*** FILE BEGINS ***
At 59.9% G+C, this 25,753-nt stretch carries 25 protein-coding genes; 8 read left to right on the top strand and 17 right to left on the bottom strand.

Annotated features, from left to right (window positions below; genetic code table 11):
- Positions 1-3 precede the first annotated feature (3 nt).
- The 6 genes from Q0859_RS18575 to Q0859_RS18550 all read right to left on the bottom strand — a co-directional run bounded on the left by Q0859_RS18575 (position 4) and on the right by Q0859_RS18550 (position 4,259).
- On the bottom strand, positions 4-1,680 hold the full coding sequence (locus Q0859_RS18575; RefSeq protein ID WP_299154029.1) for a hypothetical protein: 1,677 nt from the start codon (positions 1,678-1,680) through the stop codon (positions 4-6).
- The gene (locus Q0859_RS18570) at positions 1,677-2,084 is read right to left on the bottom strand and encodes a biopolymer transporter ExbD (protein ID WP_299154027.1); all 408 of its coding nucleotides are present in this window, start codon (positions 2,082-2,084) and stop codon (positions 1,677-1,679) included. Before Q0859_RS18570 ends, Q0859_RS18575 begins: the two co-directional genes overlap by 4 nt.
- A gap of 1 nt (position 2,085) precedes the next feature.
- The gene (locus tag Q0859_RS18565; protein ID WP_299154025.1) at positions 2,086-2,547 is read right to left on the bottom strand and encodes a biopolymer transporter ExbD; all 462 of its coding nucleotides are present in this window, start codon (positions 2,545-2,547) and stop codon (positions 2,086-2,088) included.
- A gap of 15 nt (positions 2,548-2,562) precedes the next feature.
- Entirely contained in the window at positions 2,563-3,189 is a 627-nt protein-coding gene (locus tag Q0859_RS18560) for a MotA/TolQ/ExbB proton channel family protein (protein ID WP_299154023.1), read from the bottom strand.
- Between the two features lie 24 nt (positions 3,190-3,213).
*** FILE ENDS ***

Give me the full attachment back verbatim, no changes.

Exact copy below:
At 59.9% G+C, this 25,753-nt stretch carries 25 protein-coding genes; 8 read left to right on the top strand and 17 right to left on the bottom strand.

Annotated features, from left to right (window positions below; genetic code table 11):
- Positions 1-3 precede the first annotated feature (3 nt).
- The 6 genes from Q0859_RS18575 to Q0859_RS18550 all read right to left on the bottom strand — a co-directional run bounded on the left by Q0859_RS18575 (position 4) and on the right by Q0859_RS18550 (position 4,259).
- On the bottom strand, positions 4-1,680 hold the full coding sequence (locus Q0859_RS18575; RefSeq protein ID WP_299154029.1) for a hypothetical protein: 1,677 nt from the start codon (positions 1,678-1,680) through the stop codon (positions 4-6).
- The gene (locus Q0859_RS18570) at positions 1,677-2,084 is read right to left on the bottom strand and encodes a biopolymer transporter ExbD (protein ID WP_299154027.1); all 408 of its coding nucleotides are present in this window, start codon (positions 2,082-2,084) and stop codon (positions 1,677-1,679) included. Before Q0859_RS18570 ends, Q0859_RS18575 begins: the two co-directional genes overlap by 4 nt.
- A gap of 1 nt (position 2,085) precedes the next feature.
- The gene (locus tag Q0859_RS18565; protein ID WP_299154025.1) at positions 2,086-2,547 is read right to left on the bottom strand and encodes a biopolymer transporter ExbD; all 462 of its coding nucleotides are present in this window, start codon (positions 2,545-2,547) and stop codon (positions 2,086-2,088) included.
- A gap of 15 nt (positions 2,548-2,562) precedes the next feature.
- Entirely contained in the window at positions 2,563-3,189 is a 627-nt protein-coding gene (locus tag Q0859_RS18560) for a MotA/TolQ/ExbB proton channel family protein (protein ID WP_299154023.1), read from the bottom strand.
- Between the two features lie 24 nt (positions 3,190-3,213).